There are 30.2 million small businesses in operation according to a 2018 study released by the Small Business Administration. That vast number of organizations do everything from writing marketing content to transporting goods across the country.
On the subject of transportation, any business owner that relies on hauling to generate an income will have to consider leasing a truck or buying one at some point.
Leasing a truck versus buying comes with several implications depending on which option you choose. To help you make the best choice for your organization, we briefly explore the pros and cons of both alternatives.
Buying a Truck
Buying a truck as opposed to leasing a truck carries a number of savings and tax advantages. Here are a few of the key positive and negative outcomes that you’ll experience when buying:
The first advantage to buying a truck is that it will typically be much cheaper than leasing one. While leasing does require less cash up-front, when you consider the miscellaneous costs that leases carry (more on that later), you’ll usually end up saving significantly more by buying a truck than by leasing.
A second advantage of buying is that you’ll enjoy more tax flexibility. When you buy, you could write off the total amount of cash that you spent on your vehicle in a given year verbatim. Alternatively, you could write off your vehicle gradually via the depreciation model which will offer you a steady stream of tax breaks for years.
Lastly, buying a truck means being in charge of how you choose to leverage it. That’s a big deal since the last thing you want when using a truck for business is for someone to tell you what you can and can’t do with it.
The credit and proof of income that you’ll have to show in order to obtain the financing required to purchase a truck can be more burdensome than what you’d need to show for a lease. This could create problems for cash and/or credit poor companies.
Another big disadvantage to buying is that bought trucks are typically kept for long periods of time which leads to heightened maintenance costs. Those costs can put a serious strain on a company that’s not prepared to shoulder them.
As a final con, since bought trucks cost you more money up-front, your company will have less money in its bank account after purchase than it would if you opted for a lease. Less operating cash means less flexibility when it comes to making other investments that could help you scale your company.
Leasing a Truck
Leasing a truck has become a popular alternative to buying because business owners love how leases offer low up-front costs and less in the way of commitment. Here are several key considerations to keep in mind when opting for a lease:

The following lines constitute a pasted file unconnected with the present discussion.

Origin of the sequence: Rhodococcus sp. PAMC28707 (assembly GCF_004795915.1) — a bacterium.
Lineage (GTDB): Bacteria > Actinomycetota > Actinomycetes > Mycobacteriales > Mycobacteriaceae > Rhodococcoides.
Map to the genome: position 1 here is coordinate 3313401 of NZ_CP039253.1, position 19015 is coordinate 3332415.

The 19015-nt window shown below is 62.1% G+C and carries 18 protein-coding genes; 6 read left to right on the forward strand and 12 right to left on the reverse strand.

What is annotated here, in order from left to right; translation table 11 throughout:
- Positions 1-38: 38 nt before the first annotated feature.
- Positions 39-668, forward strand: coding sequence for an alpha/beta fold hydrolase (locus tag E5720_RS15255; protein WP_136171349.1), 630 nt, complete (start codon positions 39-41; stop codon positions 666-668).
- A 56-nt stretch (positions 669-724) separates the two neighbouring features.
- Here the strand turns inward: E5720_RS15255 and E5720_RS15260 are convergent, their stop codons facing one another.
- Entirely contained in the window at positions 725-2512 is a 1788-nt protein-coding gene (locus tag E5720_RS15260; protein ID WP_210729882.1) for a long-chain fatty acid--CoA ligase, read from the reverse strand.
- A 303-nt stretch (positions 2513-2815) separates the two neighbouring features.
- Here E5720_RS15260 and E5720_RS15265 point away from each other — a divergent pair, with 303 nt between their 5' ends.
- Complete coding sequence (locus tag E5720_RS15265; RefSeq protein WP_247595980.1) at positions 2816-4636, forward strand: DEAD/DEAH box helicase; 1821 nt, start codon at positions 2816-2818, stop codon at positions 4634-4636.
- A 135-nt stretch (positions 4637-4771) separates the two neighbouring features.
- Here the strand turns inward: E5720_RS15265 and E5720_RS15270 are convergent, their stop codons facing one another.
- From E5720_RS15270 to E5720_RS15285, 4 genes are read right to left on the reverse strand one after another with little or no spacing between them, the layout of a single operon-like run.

Businesses need to be able to rely on their equipment in order to get the most out of their operation. A big advantage of leasing a truck and trading up every year is that you can be sure that you’ll always be driving a state-of-the-art and reliable vehicle. This will reduce the odds of you needing to back out of a job due to equipment malfunction.
Furthermore, leasing means that you’re just borrowing a truck year to year. That gives you the flexibility to get rid of your vehicle if you ever needed to at the end of your lease as opposed to having to sell it.
Another excellent advantage of leasing a truck is that you’ll have more financial liquidity in your company. That will enable you to expand your fleet of trucks and your business much faster than you would with buying.
Leasing these truck options as opposed to buying them might seem like a good deal. When you consider the amount of money that leases ask for in the way of restrictions and fees though, a lease can turn out to be costly.
When you buy a truck, you’re building equity in a piece of machinery that you can resell. With a lease, you’re renting your equipment so you’re not building equity while simultaneously needing to fork over cash for everything from paint scratches to worn tires.
In addition to those disadvantages, leasing companies want to resell your leased truck in excellent condition or re-lease it to somebody else once your lease is complete. To accomplish that, they’ll heavily restrict how you use your truck to ensure that it stays in great shape.
Finally, if you plan on putting your company’s logo on the side of your truck or installing a flat-bed cover, you may find your leasing company inflexible when it comes to making those modifications. That reality may hurt your ability to operate or at very least diminish your company’s image.
Our Leasing Versus Buying Recommendation
You now know the implications of leasing a truck versus buying one. So, which option is better for most business owners?
Unfortunately, without having detailed knowledge regarding your business model, we can’t offer a one size fits all recommendation. What we will say is that if your intention is to use your truck regularly for commercial purposes, you may find that leasing creates a number of headaches that might be best avoided.
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